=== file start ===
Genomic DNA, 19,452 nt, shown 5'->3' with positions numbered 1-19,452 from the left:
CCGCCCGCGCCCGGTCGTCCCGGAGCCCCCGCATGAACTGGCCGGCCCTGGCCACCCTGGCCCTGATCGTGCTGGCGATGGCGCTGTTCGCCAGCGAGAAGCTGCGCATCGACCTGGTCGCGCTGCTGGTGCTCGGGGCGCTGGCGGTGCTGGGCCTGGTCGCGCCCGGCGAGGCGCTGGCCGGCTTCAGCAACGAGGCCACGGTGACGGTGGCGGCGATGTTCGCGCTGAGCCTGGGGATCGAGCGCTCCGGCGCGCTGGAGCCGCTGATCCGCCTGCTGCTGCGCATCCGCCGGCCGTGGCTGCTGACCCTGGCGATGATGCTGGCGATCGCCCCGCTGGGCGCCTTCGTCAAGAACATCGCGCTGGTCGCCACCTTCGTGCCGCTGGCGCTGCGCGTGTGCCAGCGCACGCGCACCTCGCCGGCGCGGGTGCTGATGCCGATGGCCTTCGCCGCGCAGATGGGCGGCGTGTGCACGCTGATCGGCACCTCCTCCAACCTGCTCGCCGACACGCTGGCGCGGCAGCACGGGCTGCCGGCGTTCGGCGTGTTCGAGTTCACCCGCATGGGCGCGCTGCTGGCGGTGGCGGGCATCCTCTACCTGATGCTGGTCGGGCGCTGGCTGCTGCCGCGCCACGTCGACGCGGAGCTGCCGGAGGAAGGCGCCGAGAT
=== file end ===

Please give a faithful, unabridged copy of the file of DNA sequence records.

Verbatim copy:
Genomic DNA, 19,452 nt, shown 5'->3' with positions numbered 1-19,452 from the left:
CCGCCCGCGCCCGGTCGTCCCGGAGCCCCCGCATGAACTGGCCGGCCCTGGCCACCCTGGCCCTGATCGTGCTGGCGATGGCGCTGTTCGCCAGCGAGAAGCTGCGCATCGACCTGGTCGCGCTGCTGGTGCTCGGGGCGCTGGCGGTGCTGGGCCTGGTCGCGCCCGGCGAGGCGCTGGCCGGCTTCAGCAACGAGGCCACGGTGACGGTGGCGGCGATGTTCGCGCTGAGCCTGGGGATCGAGCGCTCCGGCGCGCTGGAGCCGCTGATCCGCCTGCTGCTGCGCATCCGCCGGCCGTGGCTGCTGACCCTGGCGATGATGCTGGCGATCGCCCCGCTGGGCGCCTTCGTCAAGAACATCGCGCTGGTCGCCACCTTCGTGCCGCTGGCGCTGCGCGTGTGCCAGCGCACGCGCACCTCGCCGGCGCGGGTGCTGATGCCGATGGCCTTCGCCGCGCAGATGGGCGGCGTGTGCACGCTGATCGGCACCTCCTCCAACCTGCTCGCCGACACGCTGGCGCGGCAGCACGGGCTGCCGGCGTTCGGCGTGTTCGAGTTCACCCGCATGGGCGCGCTGCTGGCGGTGGCGGGCATCCTCTACCTGATGCTGGTCGGGCGCTGGCTGCTGCCGCGCCACGTCGACGCGGAGCTGCCGGAGGAAGGCGCCGAGAT